Versatility, creativity, and never saying no to an opportunity are the secrets behind Lydia Gentle’s soaring career arc.
Lydia Gentle’s path to being the youngest person to ever become an engineering executive — and the second youngest to become a fellow — has not followed a straightforward trajectory.
After graduating and with only a year’s experience, she decided to pack up her things and move to London, where she worked as a structural engineer doing commercial and residential design.
It was here that she was tasked with some extremely technical designs of high-rise buildings.
“I said to my boss at the time, ‘I’ve never done this before.’ He replied, ‘Well, we’ve employed you as a structural engineer — we expect you to act as one,’” said Gentle, who is now Engineering Manager at BHP Billiton.
“It was that sink-or-swim moment that I’m incredibly grateful for, because it did really make me go, ‘Well, I need to know what I’m talking about here’ and had to do a lot of research and studying in my own time.”
Staying abreast of what’s happening in the industry through publications and seminars can help with career development, particularly when it comes to new technology, she said.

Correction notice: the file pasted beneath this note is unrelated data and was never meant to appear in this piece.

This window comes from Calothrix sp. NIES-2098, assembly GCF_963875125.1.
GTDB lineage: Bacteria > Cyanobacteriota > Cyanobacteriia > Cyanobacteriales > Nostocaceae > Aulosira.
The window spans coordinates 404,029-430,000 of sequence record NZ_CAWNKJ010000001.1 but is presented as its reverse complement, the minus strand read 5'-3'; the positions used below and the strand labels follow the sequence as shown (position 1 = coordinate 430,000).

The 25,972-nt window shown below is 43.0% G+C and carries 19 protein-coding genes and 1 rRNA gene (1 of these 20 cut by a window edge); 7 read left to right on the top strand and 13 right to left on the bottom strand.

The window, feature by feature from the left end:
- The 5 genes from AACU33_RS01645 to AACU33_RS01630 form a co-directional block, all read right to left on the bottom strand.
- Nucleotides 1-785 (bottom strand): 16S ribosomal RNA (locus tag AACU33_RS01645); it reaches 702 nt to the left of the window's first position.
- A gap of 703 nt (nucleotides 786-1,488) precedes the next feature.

One seminar at the Australian Engineering Conference that analysed the foundations of a London building helped her unexpectedly.
“They said foundation design is something that is so broad that there’s always a huge factor of safety on it, and it’s one of the areas in engineering that you can’t really quantify what the soil is going to do, so you always go completely conservative,” Gentle said.
But on this project, the company attached strain gauges to a building to monitor how it was moving once it was built, determining that the foundations actually had nine times the factor of safety on them than they needed.
Gentle went back to her job as an engineering manager on a mining project that featured a bridge on top of a rail line. This would create significant risk if the bridge endured any damage.
The team wanted to use a larger, heavier truck than the bridge was designed for. When Gentle suggested using strain gauges, they found that the bridge did actually have capacity for larger trucks.
“That was something that the designers previously said no, it wasn’t possible,” she said.
“But, understanding new technologies out there, we could use that to say, ‘That actually is possible’.”
Gentle’s advice to others in the industry is to never say no to an opportunity.
“I think being open to challenges, being open to trying something new, is really what will set you up for success,” she said.
This article originally appeared as “Towering success” in the October 2018 issue of create magazine.
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